By Don Magruder
The RoMac Building Supply Whole House Commodity Index for mid-June 2023 dropped 1.6 percent to $48,927 from the previous month, and for the year, all gains since December have been wiped away. The banking crisis, higher interest rates, and debt ceiling negotiations have created a lot of uncertainty in the first half of 2023. Accordingly, many home builders are looking for a stronger second half as housing inventories and availability remain very challenged because many homeowners are house-locked due to higher interest rates and increased valuations.
Over the last 30 days, the following items were the most notable price movers.
Foundation rebar was down 2.8 percent on improved supply.
5/8 CDX pine plywood dropped 5.4 percent after months of stability while OSB sheathing added a meager 1.4 percent.
Pine dimensional lumber was down and mixed by width. 2x4 pine dropped 16.0 percent after rallying for several months, 2x6 pine retreated 4.8 percent, and 2x12 pine continued its move up in price by adding 1.6 percent.
Spruce studs were basically flat, retreating .3 percent. while 2x4 dimensional spruce gave back 3.3 percent and 2x6 relented 6.9 percent. This week’s announced curtailments in British Columbia and ongoing Canadian wildfires are reversing these markets quickly, and many are expecting higher pricing.
2x4 Borate treated lumber was down 13.8 percent while 4x4-8 treated post continued to drop by giving back 2.5 percent.
Roof trusses declined 8.9 percent on lower pine pricing.
Most other building material sectors were quiet.
While interest rates will continue to be the main driver for housing despite the pause in increases by the Federal Reserve in June, the threat of further hikes later in the summer could be challenging to homebuyers.
In the state of Florida, concern is growing about the new immigration state law which will go into effect on July 1st. Builders, roofers, drywallers, masons, and framers are reporting that Hispanic crews are already leaving the state in fear of harsh consequences for undocumented workers. The growing concern is that housing demand will improve this summer as the uncertainty of the economy settles, but housing production will plunge as Hispanic labor leaves the state. Labor before the new law was already brutally low in construction and any loss of labor could push out production times and drive-up wage rates as builders fight for less available talent. The real issue is that no one has a stop-gap solution or work around this law.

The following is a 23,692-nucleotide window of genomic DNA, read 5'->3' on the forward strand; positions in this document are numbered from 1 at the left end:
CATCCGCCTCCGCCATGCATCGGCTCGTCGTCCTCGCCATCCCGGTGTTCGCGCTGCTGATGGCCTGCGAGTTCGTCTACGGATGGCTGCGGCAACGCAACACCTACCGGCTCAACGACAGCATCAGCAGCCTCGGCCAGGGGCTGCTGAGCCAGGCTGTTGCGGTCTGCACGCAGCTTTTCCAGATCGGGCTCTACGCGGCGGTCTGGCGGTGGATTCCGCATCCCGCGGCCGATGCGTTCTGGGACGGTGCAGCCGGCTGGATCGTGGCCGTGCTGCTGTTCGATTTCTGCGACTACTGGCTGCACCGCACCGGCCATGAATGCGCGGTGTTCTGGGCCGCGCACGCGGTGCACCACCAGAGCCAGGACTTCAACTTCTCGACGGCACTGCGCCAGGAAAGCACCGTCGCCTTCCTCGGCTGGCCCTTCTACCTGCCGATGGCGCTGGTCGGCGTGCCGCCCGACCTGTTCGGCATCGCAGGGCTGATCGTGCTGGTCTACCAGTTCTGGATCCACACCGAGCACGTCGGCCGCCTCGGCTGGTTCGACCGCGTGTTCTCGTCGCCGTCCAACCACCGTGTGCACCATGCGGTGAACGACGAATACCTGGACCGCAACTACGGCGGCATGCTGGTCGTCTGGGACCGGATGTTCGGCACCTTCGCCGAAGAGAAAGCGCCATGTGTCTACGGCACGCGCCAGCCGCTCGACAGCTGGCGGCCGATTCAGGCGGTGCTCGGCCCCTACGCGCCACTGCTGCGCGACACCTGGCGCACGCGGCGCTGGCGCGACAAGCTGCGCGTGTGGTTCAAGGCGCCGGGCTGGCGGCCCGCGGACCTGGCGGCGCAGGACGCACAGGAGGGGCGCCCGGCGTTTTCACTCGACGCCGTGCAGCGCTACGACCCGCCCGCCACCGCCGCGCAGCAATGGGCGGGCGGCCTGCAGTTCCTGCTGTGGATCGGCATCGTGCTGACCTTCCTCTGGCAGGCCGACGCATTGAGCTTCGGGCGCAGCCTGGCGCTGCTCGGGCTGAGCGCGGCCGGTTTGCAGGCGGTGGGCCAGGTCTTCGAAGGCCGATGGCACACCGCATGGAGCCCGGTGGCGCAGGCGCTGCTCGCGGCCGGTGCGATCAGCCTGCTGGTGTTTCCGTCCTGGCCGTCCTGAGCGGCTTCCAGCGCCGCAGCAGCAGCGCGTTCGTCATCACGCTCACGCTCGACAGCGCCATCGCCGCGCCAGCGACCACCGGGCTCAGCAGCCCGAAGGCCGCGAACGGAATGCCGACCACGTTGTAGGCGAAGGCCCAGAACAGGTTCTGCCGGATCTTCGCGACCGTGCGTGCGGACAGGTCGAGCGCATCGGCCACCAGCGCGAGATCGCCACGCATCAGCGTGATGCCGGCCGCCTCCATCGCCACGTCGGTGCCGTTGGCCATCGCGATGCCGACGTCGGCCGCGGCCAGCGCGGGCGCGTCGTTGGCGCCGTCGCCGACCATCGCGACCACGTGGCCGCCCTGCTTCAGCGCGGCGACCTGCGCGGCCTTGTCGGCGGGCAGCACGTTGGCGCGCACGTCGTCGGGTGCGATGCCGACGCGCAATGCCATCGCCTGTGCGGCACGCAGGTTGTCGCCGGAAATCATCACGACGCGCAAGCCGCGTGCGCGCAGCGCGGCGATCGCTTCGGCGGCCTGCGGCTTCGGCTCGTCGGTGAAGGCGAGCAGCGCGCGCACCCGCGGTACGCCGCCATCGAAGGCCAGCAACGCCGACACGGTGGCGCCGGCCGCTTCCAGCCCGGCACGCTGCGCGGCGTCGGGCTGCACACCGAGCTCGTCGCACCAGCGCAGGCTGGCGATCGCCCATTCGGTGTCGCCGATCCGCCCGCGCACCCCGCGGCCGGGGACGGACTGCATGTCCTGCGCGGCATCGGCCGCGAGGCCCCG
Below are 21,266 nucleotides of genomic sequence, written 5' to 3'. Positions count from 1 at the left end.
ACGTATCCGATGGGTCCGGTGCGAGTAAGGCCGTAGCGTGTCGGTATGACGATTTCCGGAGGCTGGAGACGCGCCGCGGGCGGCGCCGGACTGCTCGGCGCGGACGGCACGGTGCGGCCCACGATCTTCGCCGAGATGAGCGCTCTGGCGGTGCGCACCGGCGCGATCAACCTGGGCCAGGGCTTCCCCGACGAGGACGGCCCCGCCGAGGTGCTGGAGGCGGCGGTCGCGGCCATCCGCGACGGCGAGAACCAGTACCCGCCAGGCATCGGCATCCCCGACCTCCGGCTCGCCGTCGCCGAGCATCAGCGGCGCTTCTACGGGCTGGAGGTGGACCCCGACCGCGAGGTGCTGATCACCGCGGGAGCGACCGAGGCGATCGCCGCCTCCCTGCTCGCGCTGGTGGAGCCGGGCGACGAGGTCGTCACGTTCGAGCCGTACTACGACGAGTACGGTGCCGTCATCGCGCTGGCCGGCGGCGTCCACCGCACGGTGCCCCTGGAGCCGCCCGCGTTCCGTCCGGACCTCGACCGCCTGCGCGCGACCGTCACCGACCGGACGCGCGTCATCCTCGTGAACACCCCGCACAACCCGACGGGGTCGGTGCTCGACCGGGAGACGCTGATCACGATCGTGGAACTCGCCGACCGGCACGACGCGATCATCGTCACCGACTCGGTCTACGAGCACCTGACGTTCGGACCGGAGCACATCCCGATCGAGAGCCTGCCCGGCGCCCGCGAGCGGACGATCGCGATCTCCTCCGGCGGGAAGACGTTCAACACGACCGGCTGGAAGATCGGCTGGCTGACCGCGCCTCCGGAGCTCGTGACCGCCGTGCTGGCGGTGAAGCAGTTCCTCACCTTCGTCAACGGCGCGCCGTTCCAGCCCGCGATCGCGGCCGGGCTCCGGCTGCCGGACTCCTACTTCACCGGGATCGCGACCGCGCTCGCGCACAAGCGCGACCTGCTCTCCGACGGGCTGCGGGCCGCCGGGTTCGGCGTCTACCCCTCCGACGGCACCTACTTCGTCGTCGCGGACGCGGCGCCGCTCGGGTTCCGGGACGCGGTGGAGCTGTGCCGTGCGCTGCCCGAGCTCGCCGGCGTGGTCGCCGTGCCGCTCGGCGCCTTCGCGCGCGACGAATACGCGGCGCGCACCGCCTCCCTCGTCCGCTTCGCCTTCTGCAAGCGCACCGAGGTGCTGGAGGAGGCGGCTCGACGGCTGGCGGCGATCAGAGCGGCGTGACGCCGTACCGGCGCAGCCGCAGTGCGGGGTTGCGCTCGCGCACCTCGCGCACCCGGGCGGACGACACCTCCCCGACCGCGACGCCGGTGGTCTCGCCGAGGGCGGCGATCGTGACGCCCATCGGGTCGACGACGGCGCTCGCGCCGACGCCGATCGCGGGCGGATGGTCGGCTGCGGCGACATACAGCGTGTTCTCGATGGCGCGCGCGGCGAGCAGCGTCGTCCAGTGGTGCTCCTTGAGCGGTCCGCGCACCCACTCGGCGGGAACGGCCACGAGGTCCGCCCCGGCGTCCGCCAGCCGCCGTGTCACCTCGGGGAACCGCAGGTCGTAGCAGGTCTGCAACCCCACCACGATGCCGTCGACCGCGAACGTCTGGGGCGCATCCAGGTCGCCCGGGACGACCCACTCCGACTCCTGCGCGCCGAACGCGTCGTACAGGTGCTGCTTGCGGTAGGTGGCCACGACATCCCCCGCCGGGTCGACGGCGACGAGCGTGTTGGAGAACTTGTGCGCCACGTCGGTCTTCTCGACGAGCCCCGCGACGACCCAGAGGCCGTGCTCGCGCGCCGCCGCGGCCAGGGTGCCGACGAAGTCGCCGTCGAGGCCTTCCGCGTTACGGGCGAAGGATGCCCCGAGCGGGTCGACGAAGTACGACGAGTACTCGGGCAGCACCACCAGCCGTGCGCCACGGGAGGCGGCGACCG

Builders, my fear is that labor will be a heck of a lot more important in the next 6 months instead of the price and availability of material.
The RoMac Building Supply Whole House Commodity Index is based on wholesale costs of the base components to build a 2,200-square-foot wood frame home with a concrete stem wall in Central Florida. The Index includes foundation, metal, concrete, block, stucco, cement, wood framing, siding, sheathings, trusses, roofing, drywall, insulation, windows, doors, trim, garage doors, and most building hardware. It does not include décor, electrical, plumbing, mechanical, landscaping, or labor. Because the Index uses current wholesale costs, this should be a strong indicator of the direction of building prices for the next 30-45 days.
Don Magruder is the Chief Executive Officer of RoMac Building Supply in Central Florida.